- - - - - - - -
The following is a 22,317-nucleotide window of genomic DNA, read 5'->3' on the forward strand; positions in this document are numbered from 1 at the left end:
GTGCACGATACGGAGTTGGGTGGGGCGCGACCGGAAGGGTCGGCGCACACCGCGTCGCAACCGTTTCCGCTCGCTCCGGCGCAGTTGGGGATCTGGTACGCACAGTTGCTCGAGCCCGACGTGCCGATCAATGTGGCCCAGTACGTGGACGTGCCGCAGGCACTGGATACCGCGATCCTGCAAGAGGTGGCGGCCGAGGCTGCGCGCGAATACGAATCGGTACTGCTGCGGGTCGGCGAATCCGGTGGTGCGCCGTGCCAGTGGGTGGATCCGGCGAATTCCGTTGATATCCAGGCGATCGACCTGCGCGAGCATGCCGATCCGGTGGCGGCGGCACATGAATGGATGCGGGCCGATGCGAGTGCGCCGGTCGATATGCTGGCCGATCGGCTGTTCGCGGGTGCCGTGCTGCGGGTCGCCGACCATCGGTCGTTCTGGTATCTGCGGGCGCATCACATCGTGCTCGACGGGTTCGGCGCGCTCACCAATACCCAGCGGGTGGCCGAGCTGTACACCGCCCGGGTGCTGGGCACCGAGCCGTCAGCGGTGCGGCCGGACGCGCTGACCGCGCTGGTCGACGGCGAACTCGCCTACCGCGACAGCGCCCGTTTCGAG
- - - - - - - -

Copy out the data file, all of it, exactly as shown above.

The following is a 22,317-nucleotide window of genomic DNA, read 5'->3' on the forward strand; positions in this document are numbered from 1 at the left end:
GTGCACGATACGGAGTTGGGTGGGGCGCGACCGGAAGGGTCGGCGCACACCGCGTCGCAACCGTTTCCGCTCGCTCCGGCGCAGTTGGGGATCTGGTACGCACAGTTGCTCGAGCCCGACGTGCCGATCAATGTGGCCCAGTACGTGGACGTGCCGCAGGCACTGGATACCGCGATCCTGCAAGAGGTGGCGGCCGAGGCTGCGCGCGAATACGAATCGGTACTGCTGCGGGTCGGCGAATCCGGTGGTGCGCCGTGCCAGTGGGTGGATCCGGCGAATTCCGTTGATATCCAGGCGATCGACCTGCGCGAGCATGCCGATCCGGTGGCGGCGGCACATGAATGGATGCGGGCCGATGCGAGTGCGCCGGTCGATATGCTGGCCGATCGGCTGTTCGCGGGTGCCGTGCTGCGGGTCGCCGACCATCGGTCGTTCTGGTATCTGCGGGCGCATCACATCGTGCTCGACGGGTTCGGCGCGCTCACCAATACCCAGCGGGTGGCCGAGCTGTACACCGCCCGGGTGCTGGGCACCGAGCCGTCAGCGGTGCGGCCGGACGCGCTGACCGCGCTGGTCGACGGCGAACTCGCCTACCGCGACAGCGCCCGTTTCGAG